The Chinese believe that insomnia is caused by an imbalance in the body. In Chinese Medicine, the Heart and the Mind have a symbiotic relationship. If you’ve ever seen a yin-yang symbol, you can compare the Heart and Mind relationship to the relationship between yin and yang.
In the case of insomnia, the Heart plays a very important role. It acts as an anchor to the Mind. When one thinks and worries at night, the qi (life force energy) in your body goes to where the action is—and that’s up to the head where all the thinking is going on. It’s like when you lift weights and the blood flows to your muscles.
When one thinks too much – during the day and night – one’s qi tends to congregate in one’s head. When there is too much qi in one’s head, it’s a sign that one’s body is out of balance. Normally, when the Heart organ and energy meridian is strong, it acts as a counterbalance to the qi floating up to your head.
However, if the Heart is weak, then the qi has free reign to float upwards and the excess qi in one’s head disturbs one’s sleep. It can also cause one to worry and overthink even more, feeding a perpetual cycle of too much qi in one’s head that disturbs one’s sleep.
The Chinese therefore believe that a combination of Kidney reflexology, Heart-7 Acupressure, and Liver-2 (Xingjian) Acupressure works to relieve insomnia.
There are some tips with pics in this article showing you how you can perform acupressure for insomnia yourself using P6 – (known as pericardium 6); H7 -(known as Heart 7), and UB62 – (known as Urinary Bladder 62) acupressure points.
Also check out our Acupuncture Page where Acupressure is also mentioned under Acupuncture for People with Cancer – acubands.
Progressive Relaxation Exercise
Teach your child to imagine their feet becoming heavy and numb, to feel them sinking into the mattress, then to do the same with their calves, and slowly work their way up their body, letting it all grow heavy and relaxed. The idea is to let oneself go, in gradual phases.
Yoga or Meditation
Teach your child to do gentle easy yoga stretches in bed followed by a simple meditation. Closing their eyes for 5 to 10 minutes and paying attention to nothing but their breathing can do wonders to help them fall asleep more easily.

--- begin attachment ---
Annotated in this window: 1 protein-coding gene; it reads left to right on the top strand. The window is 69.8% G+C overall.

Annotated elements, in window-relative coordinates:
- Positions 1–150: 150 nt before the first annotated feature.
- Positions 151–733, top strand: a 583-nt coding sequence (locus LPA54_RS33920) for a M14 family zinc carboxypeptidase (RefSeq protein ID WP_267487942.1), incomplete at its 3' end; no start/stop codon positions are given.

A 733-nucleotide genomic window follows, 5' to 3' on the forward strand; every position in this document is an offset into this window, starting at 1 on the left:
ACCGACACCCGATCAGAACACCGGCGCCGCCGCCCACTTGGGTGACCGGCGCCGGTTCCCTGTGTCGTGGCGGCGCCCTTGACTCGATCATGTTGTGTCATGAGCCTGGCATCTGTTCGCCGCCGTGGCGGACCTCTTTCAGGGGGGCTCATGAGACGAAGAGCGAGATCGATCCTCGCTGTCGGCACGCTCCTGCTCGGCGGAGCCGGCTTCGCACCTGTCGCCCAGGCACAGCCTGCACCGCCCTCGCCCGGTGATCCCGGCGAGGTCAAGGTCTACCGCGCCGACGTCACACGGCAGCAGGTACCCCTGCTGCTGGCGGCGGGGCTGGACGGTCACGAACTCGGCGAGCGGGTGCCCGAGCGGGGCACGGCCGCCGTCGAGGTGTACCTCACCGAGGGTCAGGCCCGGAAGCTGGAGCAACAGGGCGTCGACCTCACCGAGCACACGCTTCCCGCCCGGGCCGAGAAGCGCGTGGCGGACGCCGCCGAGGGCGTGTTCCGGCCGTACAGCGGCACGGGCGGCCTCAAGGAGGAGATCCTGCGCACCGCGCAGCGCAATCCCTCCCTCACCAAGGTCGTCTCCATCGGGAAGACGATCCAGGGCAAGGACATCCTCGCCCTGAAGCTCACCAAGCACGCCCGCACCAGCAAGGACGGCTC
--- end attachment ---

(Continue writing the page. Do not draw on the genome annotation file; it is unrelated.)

The best sleep-inducing foods include a combination of protein and carbohydrates, says Shelby Harris, PsyD. She’s the director of the behavioural sleep medicine program at the Sleep-Wake Disorders Center at Montefiore Medical Center in Bronx, N.Y.
Harris suggests a light snack of half a banana with a tablespoon of peanut butter, or a whole wheat cracker with some cheese. Give your child one of these snacks about 30 minutes before bed-time.
Your grandmother’s natural insomnia remedy of sipping warm milk before bed is not just an old wive’s tale; it can actually help one go to sleep.
Conclusive studies have shown milk does not raise tryptophan levels as previously thought, but it can raise one’s internal body temperature when it’s heated, which will relax your child and make them sleepy and calm.
Add some honey, which does contain L-tryptophan, an essential amino acid vital to our rest and the precursor to serotonin, which can be converted into melatonin, which is what regulates our sleep-wake cycles.
Add a dash of nutmeg on top as well, as it is a natural sleep-aid that contains numerous chemical components that act similar to tranquilisers.
Almond milk is an excellent source of calcium, which helps the brain make melatonin.
Natural sleep remedies can do wonders for the occasional bout of poor sleep. They shouldn’t be used for chronic sleep problems, though. If your child has insomnia that lasts for a few weeks or more, talk to their doctor. For more information on Sleep Problems see our page, Hypersomnia, Somnolence Syndrome & Nightmares